Beatles, mass wedding attract big TV audience to Grammys
LOS ANGELES (Reuters) - Beatles, robots and a mass wedding drew 28.5 million viewers to the Grammy awards television broadcast on Sunday night, the show's second-largest audience in two decades, CBS Corp's broadcast network CBS said on Monday.
French electronic-music duo Daft Punk, known for their robot-inspired outfits, took home four awards including album and record of the year, and New Zealand's 17-year-old newcomer Lorde won two, including song of the year.
Viewership was up from last year's Grammys, when 28.1 million viewers tuned into the show, and is the second-largest audience for the Grammy telecast since 1993.
The 2012 show attracted 39.9 million viewers, the second-largest Grammy TV audience ever, thanks largely to British singer Adele's six wins and performance comeback after throat surgery and the drowning death of singer Whitney Houston in a bathtub in a Beverly Hills hotel the night before show.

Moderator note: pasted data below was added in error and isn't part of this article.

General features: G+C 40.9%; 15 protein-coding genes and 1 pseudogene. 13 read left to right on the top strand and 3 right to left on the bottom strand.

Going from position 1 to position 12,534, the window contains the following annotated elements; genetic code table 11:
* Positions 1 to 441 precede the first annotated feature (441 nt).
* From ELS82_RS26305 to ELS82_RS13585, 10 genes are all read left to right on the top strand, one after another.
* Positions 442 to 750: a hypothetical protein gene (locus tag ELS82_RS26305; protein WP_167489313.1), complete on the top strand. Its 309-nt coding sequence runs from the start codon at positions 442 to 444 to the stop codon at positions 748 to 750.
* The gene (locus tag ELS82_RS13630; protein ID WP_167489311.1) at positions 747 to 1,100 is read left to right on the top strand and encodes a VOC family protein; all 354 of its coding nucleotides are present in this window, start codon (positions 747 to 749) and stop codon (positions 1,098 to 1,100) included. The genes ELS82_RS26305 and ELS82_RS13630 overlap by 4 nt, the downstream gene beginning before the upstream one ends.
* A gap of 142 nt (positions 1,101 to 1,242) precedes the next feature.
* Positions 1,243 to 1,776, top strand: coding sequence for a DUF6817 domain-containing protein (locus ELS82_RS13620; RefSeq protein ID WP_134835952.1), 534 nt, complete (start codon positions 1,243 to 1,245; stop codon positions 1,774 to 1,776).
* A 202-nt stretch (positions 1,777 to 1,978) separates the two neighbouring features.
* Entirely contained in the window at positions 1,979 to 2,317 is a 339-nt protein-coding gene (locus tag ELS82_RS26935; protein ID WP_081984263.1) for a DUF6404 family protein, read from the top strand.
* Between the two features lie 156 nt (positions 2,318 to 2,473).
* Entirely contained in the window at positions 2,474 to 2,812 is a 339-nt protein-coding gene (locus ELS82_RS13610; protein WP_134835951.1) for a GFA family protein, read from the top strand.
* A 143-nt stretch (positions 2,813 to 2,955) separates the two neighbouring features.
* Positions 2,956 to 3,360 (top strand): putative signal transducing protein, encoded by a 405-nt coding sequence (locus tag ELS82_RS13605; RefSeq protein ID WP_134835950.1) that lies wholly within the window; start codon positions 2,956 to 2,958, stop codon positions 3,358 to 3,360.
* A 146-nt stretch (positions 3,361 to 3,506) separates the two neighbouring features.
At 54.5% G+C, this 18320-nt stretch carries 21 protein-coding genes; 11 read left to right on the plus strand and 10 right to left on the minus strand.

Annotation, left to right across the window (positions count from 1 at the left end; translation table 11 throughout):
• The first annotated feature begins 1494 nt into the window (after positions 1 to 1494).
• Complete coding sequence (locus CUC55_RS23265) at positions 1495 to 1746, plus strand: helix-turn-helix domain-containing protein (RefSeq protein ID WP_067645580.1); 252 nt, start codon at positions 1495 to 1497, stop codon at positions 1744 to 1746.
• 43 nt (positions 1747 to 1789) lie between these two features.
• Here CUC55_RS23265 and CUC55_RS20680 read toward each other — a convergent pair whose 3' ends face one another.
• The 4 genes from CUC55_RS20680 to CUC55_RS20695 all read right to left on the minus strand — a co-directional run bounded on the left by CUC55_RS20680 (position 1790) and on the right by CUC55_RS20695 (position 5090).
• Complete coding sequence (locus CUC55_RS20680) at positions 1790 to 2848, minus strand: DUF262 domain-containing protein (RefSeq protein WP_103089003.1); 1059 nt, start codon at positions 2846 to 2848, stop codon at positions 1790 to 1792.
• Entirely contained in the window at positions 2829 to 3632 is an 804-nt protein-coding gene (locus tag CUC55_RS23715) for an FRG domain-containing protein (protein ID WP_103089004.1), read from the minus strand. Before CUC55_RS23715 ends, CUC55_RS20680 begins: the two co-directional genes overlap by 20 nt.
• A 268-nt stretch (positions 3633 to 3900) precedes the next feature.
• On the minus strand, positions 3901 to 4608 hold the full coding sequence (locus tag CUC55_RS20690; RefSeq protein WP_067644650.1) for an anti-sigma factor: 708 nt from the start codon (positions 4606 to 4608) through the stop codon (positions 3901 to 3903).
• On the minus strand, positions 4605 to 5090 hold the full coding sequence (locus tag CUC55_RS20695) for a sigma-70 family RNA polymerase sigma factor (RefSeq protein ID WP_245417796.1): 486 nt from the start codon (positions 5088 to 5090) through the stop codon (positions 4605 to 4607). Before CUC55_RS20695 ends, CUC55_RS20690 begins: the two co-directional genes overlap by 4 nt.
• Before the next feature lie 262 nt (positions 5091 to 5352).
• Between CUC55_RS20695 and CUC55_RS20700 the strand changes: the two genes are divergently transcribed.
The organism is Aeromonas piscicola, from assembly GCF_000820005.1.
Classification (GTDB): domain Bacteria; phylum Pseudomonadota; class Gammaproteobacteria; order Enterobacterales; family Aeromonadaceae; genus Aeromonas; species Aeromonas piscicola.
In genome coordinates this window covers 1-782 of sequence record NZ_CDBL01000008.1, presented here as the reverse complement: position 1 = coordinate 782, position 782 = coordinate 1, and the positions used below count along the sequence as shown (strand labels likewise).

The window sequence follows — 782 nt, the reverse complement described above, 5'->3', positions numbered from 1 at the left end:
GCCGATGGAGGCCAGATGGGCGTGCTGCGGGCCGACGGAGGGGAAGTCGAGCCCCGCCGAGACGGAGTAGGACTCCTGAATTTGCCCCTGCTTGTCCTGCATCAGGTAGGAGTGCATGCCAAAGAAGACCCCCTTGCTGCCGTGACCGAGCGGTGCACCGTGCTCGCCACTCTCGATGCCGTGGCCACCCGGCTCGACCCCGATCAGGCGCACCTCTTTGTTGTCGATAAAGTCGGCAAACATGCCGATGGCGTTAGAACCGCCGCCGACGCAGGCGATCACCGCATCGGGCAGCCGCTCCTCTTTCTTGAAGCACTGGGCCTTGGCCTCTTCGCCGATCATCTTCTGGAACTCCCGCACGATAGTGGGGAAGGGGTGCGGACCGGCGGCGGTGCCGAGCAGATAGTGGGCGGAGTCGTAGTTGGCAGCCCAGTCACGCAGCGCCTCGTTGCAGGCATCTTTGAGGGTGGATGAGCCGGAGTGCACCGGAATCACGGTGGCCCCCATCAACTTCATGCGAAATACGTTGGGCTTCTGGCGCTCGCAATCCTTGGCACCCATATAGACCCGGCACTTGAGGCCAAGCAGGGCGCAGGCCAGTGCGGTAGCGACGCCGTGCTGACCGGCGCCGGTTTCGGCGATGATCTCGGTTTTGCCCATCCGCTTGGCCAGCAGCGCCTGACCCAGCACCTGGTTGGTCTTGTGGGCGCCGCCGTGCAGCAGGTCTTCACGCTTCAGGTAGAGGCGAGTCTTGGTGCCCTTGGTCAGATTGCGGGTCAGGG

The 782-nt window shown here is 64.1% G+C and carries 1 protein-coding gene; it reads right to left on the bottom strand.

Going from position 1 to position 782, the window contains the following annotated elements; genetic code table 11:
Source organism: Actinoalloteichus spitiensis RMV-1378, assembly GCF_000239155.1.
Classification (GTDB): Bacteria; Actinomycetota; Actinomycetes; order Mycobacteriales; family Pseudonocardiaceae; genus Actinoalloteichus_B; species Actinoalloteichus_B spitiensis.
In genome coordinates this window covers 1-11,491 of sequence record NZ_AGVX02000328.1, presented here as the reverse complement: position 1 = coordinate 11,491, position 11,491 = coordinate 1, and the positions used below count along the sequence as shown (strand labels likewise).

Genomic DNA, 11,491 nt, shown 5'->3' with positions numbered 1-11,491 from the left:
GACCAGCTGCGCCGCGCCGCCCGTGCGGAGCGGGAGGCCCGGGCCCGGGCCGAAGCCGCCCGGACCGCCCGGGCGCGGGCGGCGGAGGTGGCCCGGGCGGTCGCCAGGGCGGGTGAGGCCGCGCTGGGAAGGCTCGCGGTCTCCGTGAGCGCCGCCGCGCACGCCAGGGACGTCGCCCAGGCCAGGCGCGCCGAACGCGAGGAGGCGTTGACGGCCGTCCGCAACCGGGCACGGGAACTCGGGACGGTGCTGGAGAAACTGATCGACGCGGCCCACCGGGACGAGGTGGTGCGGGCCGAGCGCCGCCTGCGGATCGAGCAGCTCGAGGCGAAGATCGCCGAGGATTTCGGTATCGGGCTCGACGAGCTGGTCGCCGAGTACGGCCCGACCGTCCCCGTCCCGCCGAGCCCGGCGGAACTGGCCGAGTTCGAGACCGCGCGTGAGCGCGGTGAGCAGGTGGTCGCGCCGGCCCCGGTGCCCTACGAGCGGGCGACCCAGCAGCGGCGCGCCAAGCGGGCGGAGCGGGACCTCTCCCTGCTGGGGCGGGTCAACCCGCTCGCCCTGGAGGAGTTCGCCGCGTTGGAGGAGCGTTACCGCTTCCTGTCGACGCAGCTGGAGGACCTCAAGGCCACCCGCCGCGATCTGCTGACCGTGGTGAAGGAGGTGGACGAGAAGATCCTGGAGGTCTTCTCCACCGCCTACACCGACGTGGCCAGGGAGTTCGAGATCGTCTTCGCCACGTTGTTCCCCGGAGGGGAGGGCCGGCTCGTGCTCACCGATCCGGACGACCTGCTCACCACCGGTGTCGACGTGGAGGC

On Sunday night's show, Seattle-based rapper-producer duo Macklemore & Ryan Lewis was named best new artist among four wins. The pair presided over the night's most dramatic moment when 33 same-sex and heterosexual couples were married live on air during a performance of their gay rights ode "Same Love." They were joined by Madonna and Queen Latifah on stage.
The 56th annual Grammys also saw a rare performance by the two surviving members of The Beatles, as Paul McCartney on piano and Ringo Starr on drums came together to sing the new song "Queenie Eye."
The reunion came ahead of the Recording Academy's tribute to the 50th anniversary of The Beatles appearing on "The Ed Sullivan Show" in February 1964, credited with launching rock music's British Invasion.
The 3-1/2-hour show was a hot topic on social media, with 15.2 million Tweets about the Grammys during the East Coast broadcast, a Twitter spokesman said
The most-Tweeted about performance came midway through the show, when alt-rock group Imagine Dragons and rapper Kendrick Lamar came together for a high-octane mash-up of their songs, garnering more than 172,000 Tweets per minute.
(Reporting by Piya Sinha-Roy; editing by Patricia Reaney and Cynthia Osterman)
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